The Artist As Researcher According to Étienne Souriau

Étienne Souriau, when he outlined the features of the artist over the centuries, spoke of the artist of the 1960s as a “researcher,” based on his attitude towards creation that made him similar to a man of science:

They research…that word is a must. These present-day artists are primarily researchers. When they talk about their art, whether orally or in writing, it is rare for the words “study” and “research” to not be a part of the vocabulary they use to talk about their activity or their works. Hence the fact that their studios are closer in spirit to a laboratory than to the artist studios of yesteryear. This enthusiasm, which was supposed to free their unconscious and infuse the work with spontaneity, how foreign it is to them! Certainly they invest as much intensity and passion in their work as the artists of former eras. But their passion as researchers is akin to the passion of the scientist, a passion that generates […] And besides, it doesn’t prevent the controls of intelligence or the lucid inspirations of ingenuity. The word ingenuity is indeed the one that comes most readily to mind with respect to the most original achievements of these combinations of forms, and ingenious is not far from striving. Far from viewing their creative work as a kind of ebullition that causes their overfull soul to overflow, more often than not they view it coldly and somewhat aggressively consider it as “the making of an object.”[vi]

Souriau singled out the artistic experiences of Alexander Calder, Victor Vasarely, Nicolas Schöffer (the artist-engineer, with his works of kinetic, cybernetics, interactive art), Joel Stein, and François Morellet.

It is difficult to imagine Leonardo da Vinci’s workshop being different than the workshops of the scientists of his time. Certainly, Leonardo was both an artist and a scientist, an architect and an engineer; he worked on painting, war machines, and flying machines all at the same time.

polvani2

 L’hallucination (1983), de Gao Xingjian. Peinture à encre de Chine.

The definition of the artist as researcher put forward by E. Souriau captured a new aesthetic approach to art, which had become interdisciplinary, combining visual and sound arts, video, art closely related to machines, art using the technology of the time, namely electronic technologies. E. Souriau, on the one hand, highlighted the relationship that art has with technology and science, through the similarity between the work of the artist, in the creative process, and the work of the scientist; he was trying to define, on the other hand, how the artist positions himself in relation to his work.

polvani3lowres

CYSP 1 (1956), de Nicolas Schöffer, sculpture robotisée autonome.
Présentée en mai 1956, CYSP 1 a été intégrée par Maurice Béjart en tant que robot-danseur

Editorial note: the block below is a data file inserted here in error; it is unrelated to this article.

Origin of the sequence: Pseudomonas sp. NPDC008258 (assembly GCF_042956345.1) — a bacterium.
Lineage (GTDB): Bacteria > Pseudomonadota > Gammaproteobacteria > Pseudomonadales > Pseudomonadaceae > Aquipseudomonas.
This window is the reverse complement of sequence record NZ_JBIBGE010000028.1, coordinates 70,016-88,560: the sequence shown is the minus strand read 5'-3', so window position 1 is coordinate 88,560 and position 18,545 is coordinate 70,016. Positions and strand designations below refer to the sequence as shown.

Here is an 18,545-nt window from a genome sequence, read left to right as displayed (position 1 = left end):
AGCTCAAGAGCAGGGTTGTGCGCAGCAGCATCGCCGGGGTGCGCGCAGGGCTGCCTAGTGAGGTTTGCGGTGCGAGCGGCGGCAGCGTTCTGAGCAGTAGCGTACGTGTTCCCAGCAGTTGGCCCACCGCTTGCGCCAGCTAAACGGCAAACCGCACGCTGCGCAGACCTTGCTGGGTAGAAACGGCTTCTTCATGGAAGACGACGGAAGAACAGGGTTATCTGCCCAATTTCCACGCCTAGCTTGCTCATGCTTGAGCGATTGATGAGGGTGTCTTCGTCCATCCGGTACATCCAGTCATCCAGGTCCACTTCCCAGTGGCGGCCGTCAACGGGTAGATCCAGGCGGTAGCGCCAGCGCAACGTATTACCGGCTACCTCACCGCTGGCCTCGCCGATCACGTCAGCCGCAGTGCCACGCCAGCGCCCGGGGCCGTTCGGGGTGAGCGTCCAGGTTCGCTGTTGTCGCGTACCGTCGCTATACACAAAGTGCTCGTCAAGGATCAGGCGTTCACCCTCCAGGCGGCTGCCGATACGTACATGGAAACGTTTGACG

dans son spectacle CYSP 1, pas de deux, sur une musique de Pierre Henry,
créé au Festival d’art d’avant-garde, toit de la Cité radieuse, Marseille, 1956. http://www.olats.org/schoffer/archives/chindex.html

Souriau’s observations are still relevant when it comes to photographing the relationship the contemporary artist has with new technologies. However, his definition of the researcher as a man of science remains within the description of the artist in his attitude towards research, in his modus operandi and in the thoughts and reflects that went into his creative process and which are finalized with the creation of a work of art.

Although on some level it expands the scope of the word “researcher” with respect to the notion of artist, such a definition would only apply to an artist typology, and it is only in this way that it would avoid tautology.

The Artist-Scientist Beyond Tautology

In order for the term “artist-researcher” not to be perceived as a tautology and in order for it to take on a new meaning and a new extension, we must question the ordinary meaning of the word, i.e. the one whereby the researcher is an expert carrying out scientific research and who is associated with an institution devoted to research.

But this very broad definition does not explain what a researcher is. On the CNRS website, there is a fairly specific definition of what a researcher is, based on his missions and objectives:

In his work, the researcher contributes to the development of knowledge, to its communication and application, in businesses and in all areas contributing to the progress of society. One of his missions is the dissemination of information and of scientific and technical culture. In his laboratory, and in his fields of expertise, the researcher is involved in training PhD students, post-doctoral researchers and young researchers. The researcher can also manage teams, oversee scientific projects, provide education and build on the results of his research.[vii]

A similar definition is given for researchers in universities and other institutions of higher learning, the “teacher-researchers,” meant to advance research in their field and transfer their knowledge to the students.[viii] This last responsibility is what differentiates teacher-researchers from CNRS researchers, for whom teaching is not the primary responsibility.

Once we determine what “researcher” means in the ordinary meaning of the term, we will be able to better grasp the meaning of the binomial “artist-researcher” by trying to identify the conditions that allow for his existence as well as his challenges in terms of identity.